US9764138B2 (en) 2012-11-09 2017-09-19 Cyberonics, Inc. Implantable neurostimulator-implemented method for managing tachyarrhythmia through vagus nerve stimulation
US8838241B1 (en) 2013-02-28 2014-09-16 Pacesetter, Inc. Neurostimulation controlled by assessment of cardiovascular risk
US9643011B2 (en) 2013-03-14 2017-05-09 Cyberonics, Inc. Implantable neurostimulator-implemented method for managing tachyarrhythmic risk during sleep through vagus nerve stimulation
US10016600B2 (en) 2013-05-30 2018-07-10 Neurostim Solutions, Llc Topical neurological stimulation
US9999773B2 (en) 2013-10-30 2018-06-19 Cyberonics, Inc. Implantable neurostimulator-implemented method utilizing multi-modal stimulation parameters
US9511228B2 (en) 2014-01-14 2016-12-06 Cyberonics, Inc. Implantable neurostimulator-implemented method for managing hypertension through renal denervation and vagus nerve stimulation
US9409024B2 (en) 2014-03-25 2016-08-09 Cyberonics, Inc. Neurostimulation in a neural fulcrum zone for the treatment of chronic cardiac dysfunction
US9669220B2 (en) 2014-03-25 2017-06-06 Cyberonics, Inc. Neurostimulation in a neural fulcrum zone for the treatment of chronic cardiac dysfunction
US9713719B2 (en) 2014-04-17 2017-07-25 Cyberonics, Inc. Fine resolution identification of a neural fulcrum for the treatment of chronic cardiac dysfunction
US9789316B2 (en) 2014-04-25 2017-10-17 Cyberonics, Inc. Neurostimulation and recording of physiological response for the treatment of chronic cardiac dysfunction
US9415224B2 (en) 2014-04-25 2016-08-16 Cyberonics, Inc. Neurostimulation and recording of physiological response for the treatment of chronic cardiac dysfunction
US9950169B2 (en) 2014-04-25 2018-04-24 Cyberonics, Inc. Dynamic stimulation adjustment for identification of a neural fulcrum
US9808626B2 (en) 2014-05-07 2017-11-07 Cyberonics, Inc. Responsive neurostimulation for the treatment of chronic cardiac dysfunction
US9272143B2 (en) 2014-05-07 2016-03-01 Cyberonics, Inc. Responsive neurostimulation for the treatment of chronic cardiac dysfunction
US9446237B2 (en) 2014-05-07 2016-09-20 Cyberonics, Inc. Responsive neurostimulation for the treatment of chronic cardiac dysfunction
US9737716B2 (en) 2014-08-12 2017-08-22 Cyberonics, Inc. Vagus nerve and carotid baroreceptor stimulation system
US9770599B2 (en) 2014-08-12 2017-09-26 Cyberonics, Inc. Vagus nerve stimulation and subcutaneous defibrillation system
US9533153B2 (en) 2014-08-12 2017-01-03 Cyberonics, Inc. Neurostimulation titration process
US9504832B2 (en) 2014-11-12 2016-11-29 Cyberonics, Inc. Neurostimulation titration process via adaptive parametric modification
US10071197B2 (en) 2017-07-11 2018-09-11 Medtronic, Inc. Therapy system including multiple posture sensors

Also Published As

Publication number Publication date Type
US20020165586A1 (en) 2002-11-07 application
WO2002096512A1 (en) 2002-12-05 application
JP2004533297A (en) 2004-11-04 application
EP1395335A1 (en) 2004-03-10 application
CA2447643A1 (en) 2002-12-05 application

Similar Documents

Publication Publication Date Title
US7587238B2 (en) Combined neural stimulation and cardiac resynchronization therapy
US6622041B2 (en) Treatment of congestive heart failure and autonomic cardiovascular drive disorders
US7647101B2 (en) Physical conditioning system, device and method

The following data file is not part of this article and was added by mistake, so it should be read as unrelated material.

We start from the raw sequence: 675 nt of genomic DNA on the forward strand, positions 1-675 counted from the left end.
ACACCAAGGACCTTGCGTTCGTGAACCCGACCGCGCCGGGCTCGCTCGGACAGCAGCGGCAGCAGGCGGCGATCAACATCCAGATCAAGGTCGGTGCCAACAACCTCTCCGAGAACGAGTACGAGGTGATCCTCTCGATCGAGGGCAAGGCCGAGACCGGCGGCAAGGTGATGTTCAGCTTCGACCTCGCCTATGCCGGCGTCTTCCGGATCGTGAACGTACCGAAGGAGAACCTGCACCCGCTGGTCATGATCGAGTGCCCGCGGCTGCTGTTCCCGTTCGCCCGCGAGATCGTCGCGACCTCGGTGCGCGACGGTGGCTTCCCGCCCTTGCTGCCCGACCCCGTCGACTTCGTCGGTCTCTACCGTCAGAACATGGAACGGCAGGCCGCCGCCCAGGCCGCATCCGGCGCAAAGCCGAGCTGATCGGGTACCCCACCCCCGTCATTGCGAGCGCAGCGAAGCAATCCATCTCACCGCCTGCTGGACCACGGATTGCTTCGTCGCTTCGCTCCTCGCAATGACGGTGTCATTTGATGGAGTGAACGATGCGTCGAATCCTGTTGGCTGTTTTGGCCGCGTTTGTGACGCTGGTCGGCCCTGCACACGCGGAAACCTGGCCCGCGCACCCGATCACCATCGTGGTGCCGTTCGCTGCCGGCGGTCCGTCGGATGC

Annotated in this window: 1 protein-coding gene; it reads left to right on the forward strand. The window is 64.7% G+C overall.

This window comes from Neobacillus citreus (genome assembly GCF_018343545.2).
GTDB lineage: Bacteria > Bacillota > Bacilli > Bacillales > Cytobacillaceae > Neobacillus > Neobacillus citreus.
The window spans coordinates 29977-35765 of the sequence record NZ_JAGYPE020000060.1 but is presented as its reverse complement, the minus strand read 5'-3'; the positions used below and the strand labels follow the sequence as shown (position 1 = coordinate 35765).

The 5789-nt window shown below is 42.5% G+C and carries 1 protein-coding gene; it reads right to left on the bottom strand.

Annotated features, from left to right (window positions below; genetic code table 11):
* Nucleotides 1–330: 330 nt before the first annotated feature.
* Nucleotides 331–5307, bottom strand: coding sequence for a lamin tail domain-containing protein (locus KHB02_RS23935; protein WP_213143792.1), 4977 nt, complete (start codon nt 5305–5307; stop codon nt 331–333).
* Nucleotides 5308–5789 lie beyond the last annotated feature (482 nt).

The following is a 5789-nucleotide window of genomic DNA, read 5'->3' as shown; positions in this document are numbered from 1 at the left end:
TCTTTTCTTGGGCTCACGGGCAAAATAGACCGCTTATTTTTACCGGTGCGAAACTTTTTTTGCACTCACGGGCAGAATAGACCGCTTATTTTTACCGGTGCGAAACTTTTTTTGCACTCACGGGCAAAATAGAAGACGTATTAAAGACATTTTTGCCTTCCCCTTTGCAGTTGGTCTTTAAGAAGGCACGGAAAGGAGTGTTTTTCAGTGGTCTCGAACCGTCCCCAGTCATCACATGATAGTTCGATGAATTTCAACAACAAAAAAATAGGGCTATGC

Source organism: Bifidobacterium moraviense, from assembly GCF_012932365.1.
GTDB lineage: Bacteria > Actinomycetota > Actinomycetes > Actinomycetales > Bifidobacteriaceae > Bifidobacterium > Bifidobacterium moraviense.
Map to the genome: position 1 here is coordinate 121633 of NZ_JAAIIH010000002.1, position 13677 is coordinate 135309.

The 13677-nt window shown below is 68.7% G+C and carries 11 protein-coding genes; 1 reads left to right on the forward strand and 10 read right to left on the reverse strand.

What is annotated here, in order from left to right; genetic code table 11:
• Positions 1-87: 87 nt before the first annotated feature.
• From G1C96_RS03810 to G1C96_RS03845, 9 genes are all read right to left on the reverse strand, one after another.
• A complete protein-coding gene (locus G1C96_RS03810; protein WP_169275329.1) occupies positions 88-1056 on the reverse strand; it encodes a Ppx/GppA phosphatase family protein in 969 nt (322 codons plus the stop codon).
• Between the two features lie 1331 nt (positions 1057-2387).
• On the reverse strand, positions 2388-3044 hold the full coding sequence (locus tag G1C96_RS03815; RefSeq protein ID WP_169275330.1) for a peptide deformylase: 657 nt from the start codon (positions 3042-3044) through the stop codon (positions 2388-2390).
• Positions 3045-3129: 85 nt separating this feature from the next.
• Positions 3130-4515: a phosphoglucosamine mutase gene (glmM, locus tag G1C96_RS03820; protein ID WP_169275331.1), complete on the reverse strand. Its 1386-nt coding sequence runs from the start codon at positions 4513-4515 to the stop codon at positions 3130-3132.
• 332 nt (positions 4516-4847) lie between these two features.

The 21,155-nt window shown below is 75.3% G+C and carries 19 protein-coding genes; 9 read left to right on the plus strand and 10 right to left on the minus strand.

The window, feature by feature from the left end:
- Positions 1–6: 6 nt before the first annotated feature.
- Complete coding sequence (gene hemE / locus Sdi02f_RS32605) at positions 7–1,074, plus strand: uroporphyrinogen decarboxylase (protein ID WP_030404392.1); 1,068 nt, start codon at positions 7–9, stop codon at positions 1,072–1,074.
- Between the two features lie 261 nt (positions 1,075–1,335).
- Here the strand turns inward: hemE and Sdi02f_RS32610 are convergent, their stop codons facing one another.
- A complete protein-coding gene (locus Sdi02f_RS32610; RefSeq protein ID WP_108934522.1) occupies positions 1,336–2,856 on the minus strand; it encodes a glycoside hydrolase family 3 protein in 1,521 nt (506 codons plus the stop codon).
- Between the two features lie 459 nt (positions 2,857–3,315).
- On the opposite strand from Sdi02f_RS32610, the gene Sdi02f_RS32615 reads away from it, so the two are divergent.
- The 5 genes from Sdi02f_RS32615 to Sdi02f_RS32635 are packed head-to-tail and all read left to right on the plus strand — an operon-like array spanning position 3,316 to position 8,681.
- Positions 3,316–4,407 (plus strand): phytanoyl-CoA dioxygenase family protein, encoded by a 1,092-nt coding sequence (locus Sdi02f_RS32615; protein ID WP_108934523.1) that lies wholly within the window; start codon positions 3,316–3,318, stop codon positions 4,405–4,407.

US7689286B2 (en) Myocardium conditioning using myocardial and parasympathetic stimulation
US8577458B1 (en) Implantable device for providing electrical stimulation of cervical vagus nerves for treatment of chronic cardiac dysfunction with leadless heart rate monitoring
US7869881B2 (en) Baroreflex stimulator with integrated pressure sensor
US7765000B2 (en) Neural stimulation system with pulmonary artery lead
US7096064B2 (en) Implantable medical device for treating cardiac mechanical dysfunction by electrical stimulation
US7706884B2 (en) Baroreflex stimulation synchronized to circadian rhythm
US7640057B2 (en) Methods of providing neural markers for sensed autonomic nervous system activity
US7613511B2 (en) Implantable vagal stimulator for treating cardiac ischemia
US7769450B2 (en) Cardiac rhythm management device with neural sensor
US7734348B2 (en) System with left/right pulmonary artery electrodes
US20080051839A1 (en) System for abating neural stimulation side effects
US7486991B2 (en) Baroreflex modulation to gradually decrease blood pressure
US7783353B2 (en) Automatic neural stimulation modulation based on activity and circadian rhythm
US7509166B2 (en) Automatic baroreflex modulation responsive to adverse event
US7643875B2 (en) Baroreflex stimulation system to reduce hypertension
US7647114B2 (en) Baroreflex modulation based on monitored cardiovascular parameter
US20070233194A1 (en) Synchronization of vagus nerve stimulation with the cardiac cycle of a patient
US20060095080A1 (en) System and method for filtering neural stimulation
US7778711B2 (en) Reduction of heart rate variability by parasympathetic stimulation
US8224436B2 (en) Unidirectional neural stimulation systems, devices and methods
US20070265677A1 (en) System and method for utilizing brain state information to modulate cardiac therapy
US20070260286A1 (en) System and method for utilizing brain state information to modulate cardiac therapy

Legal Events

Date Code Title Description
AS Assignment

Owner name: MEDTRONIC, INC., MINNESOTA

Free format text: ASSIGNMENT OF ASSIGNORS INTEREST;ASSIGNORS:HILL, MICHAEL R.S.;KING, GARY W.;MULLEN, THOMAS J.;AND OTHERS;REEL/FRAME:012445/0612

Effective date: 20011026

FPAY Fee payment

Year of fee payment: 4

REMI Maintenance fee reminder mailed
LAPS Lapse for failure to pay maintenance fees
FP Expired due to failure to pay maintenance fee

Effective date: 20150515